Former engineering professor Rudolf Henning walked among the robots and poster boards at the 35th annual USF Engineering Expo on Saturday, stopping to shake hands with those who remember him from his teaching days.
Back then, the University of South Florida's Engineering Expo was just starting up - the first one was in 1973, and there weren't nanotechnology or nuclear fusion demonstrations like there were on Saturday. Instead, computers that used punch cards were the new, exciting thing, he said.
"Engineering always changes," Henning said.
Though children could still construct model buildings with gumdrops and spaghetti in a civil engineering display, newer fields such as nanotechnology and bioengineering also were showcased.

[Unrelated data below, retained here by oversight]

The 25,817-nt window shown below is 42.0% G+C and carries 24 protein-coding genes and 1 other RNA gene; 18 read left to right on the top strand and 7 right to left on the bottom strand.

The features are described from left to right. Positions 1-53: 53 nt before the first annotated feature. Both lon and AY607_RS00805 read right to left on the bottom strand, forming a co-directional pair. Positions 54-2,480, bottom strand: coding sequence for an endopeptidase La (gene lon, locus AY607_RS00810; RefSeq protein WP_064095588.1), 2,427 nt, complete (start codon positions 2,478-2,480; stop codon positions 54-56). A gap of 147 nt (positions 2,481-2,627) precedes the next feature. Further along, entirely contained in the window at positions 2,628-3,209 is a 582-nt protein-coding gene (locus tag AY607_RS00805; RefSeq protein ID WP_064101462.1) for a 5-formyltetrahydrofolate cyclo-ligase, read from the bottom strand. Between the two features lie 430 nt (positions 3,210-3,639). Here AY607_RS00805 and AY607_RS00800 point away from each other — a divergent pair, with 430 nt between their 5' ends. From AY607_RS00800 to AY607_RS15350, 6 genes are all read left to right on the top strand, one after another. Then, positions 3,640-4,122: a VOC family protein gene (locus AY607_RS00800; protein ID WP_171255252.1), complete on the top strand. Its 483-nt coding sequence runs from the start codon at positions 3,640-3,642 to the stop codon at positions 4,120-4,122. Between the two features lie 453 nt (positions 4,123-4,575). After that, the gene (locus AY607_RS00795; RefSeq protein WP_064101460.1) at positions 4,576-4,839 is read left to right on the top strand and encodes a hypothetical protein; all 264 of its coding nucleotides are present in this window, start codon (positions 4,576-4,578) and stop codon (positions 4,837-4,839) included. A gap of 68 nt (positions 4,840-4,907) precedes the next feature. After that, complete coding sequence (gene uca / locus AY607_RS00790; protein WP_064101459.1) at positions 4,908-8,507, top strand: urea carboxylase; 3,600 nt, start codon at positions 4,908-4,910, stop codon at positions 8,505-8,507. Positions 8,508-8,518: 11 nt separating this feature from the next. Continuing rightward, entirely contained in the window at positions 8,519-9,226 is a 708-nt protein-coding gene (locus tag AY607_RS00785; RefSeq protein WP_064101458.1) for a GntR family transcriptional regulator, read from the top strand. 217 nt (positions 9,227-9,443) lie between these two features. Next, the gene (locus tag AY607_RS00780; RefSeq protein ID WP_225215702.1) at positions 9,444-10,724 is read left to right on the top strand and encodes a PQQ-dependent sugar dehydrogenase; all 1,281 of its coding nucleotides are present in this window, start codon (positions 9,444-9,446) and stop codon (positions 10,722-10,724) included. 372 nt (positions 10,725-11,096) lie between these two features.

Robert Tufts led tours through the 2-year-old nanotechnology laboratory, where he described his field as the study of things that are smaller than the width of a strand of hair.
During the expo's first couple of decades, USF didn't conduct nanotechnology research, he said. Now it's creating tiny devices that may soon be able to separate bacteria from blood cells.
In a classroom, students in the newly formed X-lab club showed off a nuclear fusion reactor, which was only for demonstration and didn't emit radiation. They also explained how they plan to launch a balloon with a camera 20 miles into the atmosphere next month, pending approval from the Federal Aviation Administration.
"Nobody on campus has done any of that," doctoral student Josh Schumacher said.
Out in the expo's hub, children played with robots, including one that lifted plastic rings off the ground and onto a foot-long pole.
A larger robot shown by Honeywell intrigued Sam Gross, 8, who likes the idea that robots can be trained to do specific tasks.
"They walk and they pick up stuff," he said. "And they do your chores."
Jessica Vander Velde can be reached at email@example.com or (813) 661-2443.